Stocks of Russian companies listed on the London Stock Exchange, including Gazprom and Sberbank, tanked sharply on Thursday as the Ukraine war entered its second week, forcing LSE to temporarily terminate trading in Moscow-linked businesses.
Europe to take the brunt of the Ukraine war
The geopolitical tensions fuel uncertainty for the global economy and how central banks will respond to record inflation this year, and Ravenscroft CIO says the brunt of it will fall on Europe. On CNBC’s “Squawk Box Europe”, Kevin Boscher said:
You have this whole uncertainty now over Ukraine. There’s no question that Europe will potentially see the biggest negative impact on growth. The European central bank won’t be able to raise interest rates until it’s made sure there’s plenty of liquidity in the system.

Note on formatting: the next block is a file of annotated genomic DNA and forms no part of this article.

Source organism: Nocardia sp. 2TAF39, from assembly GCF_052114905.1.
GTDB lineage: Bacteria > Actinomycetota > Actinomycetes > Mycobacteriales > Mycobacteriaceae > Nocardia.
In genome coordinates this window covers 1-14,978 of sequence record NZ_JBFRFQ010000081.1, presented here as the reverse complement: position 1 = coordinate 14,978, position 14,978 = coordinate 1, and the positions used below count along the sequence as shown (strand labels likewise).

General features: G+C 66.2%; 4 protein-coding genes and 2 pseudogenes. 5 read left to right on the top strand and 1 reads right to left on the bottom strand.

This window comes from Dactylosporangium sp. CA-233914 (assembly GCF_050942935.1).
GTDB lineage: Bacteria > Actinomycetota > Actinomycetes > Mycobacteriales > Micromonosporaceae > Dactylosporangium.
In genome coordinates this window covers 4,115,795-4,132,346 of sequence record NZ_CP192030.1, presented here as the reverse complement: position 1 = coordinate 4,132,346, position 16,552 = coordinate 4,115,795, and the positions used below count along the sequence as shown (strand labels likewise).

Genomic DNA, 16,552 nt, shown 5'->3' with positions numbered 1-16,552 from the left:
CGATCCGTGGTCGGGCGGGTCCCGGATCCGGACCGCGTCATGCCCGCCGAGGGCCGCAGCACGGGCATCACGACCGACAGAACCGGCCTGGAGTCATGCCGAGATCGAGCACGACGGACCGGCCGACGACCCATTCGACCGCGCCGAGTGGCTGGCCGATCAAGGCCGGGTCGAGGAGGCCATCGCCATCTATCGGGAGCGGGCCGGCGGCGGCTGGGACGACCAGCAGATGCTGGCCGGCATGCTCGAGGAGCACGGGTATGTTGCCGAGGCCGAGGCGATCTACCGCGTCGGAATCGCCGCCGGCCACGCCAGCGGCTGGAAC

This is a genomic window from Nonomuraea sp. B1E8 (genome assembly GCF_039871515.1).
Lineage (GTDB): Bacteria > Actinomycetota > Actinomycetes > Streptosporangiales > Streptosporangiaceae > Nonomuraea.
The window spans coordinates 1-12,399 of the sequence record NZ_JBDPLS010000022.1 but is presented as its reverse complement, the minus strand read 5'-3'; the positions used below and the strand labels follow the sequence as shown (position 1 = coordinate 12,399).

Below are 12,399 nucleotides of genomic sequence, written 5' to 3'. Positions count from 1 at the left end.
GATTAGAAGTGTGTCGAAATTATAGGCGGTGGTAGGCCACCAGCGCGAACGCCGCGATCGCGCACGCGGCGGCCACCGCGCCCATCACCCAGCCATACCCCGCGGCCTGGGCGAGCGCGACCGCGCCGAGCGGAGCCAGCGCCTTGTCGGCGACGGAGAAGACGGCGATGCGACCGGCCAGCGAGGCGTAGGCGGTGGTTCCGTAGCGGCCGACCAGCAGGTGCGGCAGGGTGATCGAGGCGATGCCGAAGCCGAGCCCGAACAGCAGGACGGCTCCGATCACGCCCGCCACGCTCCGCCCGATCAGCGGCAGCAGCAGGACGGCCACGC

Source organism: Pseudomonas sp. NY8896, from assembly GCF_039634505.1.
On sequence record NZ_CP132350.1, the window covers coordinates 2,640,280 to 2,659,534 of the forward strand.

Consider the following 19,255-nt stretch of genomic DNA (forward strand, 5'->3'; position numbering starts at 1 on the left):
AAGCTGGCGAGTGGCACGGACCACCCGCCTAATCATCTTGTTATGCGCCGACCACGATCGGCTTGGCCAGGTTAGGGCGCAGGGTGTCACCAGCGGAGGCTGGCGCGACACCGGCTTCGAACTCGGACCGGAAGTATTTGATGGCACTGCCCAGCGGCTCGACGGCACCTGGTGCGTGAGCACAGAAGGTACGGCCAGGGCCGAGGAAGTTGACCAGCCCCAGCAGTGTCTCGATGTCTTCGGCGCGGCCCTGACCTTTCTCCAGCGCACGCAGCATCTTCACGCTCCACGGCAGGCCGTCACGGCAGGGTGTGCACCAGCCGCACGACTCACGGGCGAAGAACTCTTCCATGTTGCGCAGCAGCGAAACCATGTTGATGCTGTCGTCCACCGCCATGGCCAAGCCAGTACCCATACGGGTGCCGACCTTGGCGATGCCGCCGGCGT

The blue-chip FTSE 100 index is down nearly 3.0% on Thursday as brent crude jumped to about $120 a barrel, painting a rather gruesome picture of what to expect from inflation ahead.
Ukraine war updates: developments on Thursday
Officials from Russia and Ukraine have concluded second round of peace talks without any breakthrough. Both sides, however, agreed to creating humanitarian corridors to safely evacuate civilians, and to another meeting in the coming days.
Meanwhile, Russia continues to penetrate Kyiv, warning citizens for the last time on Thursday to leave the capital, indicating that Putin will soon launch a full-scale assault on the north-central city. Moscow has already taken control of Kherson.
Other cities, including Kharkiv, Maripol, and Enerhodar that makes up a quarter of Ukraine’s power generation are also under heavy shelling as Russian troops try to seize control. President Volodymyr Zelenskyy implored that NATO authorizes a no-fly zone over Ukraine that European Council President Charles Michel says would be “one step too far”.
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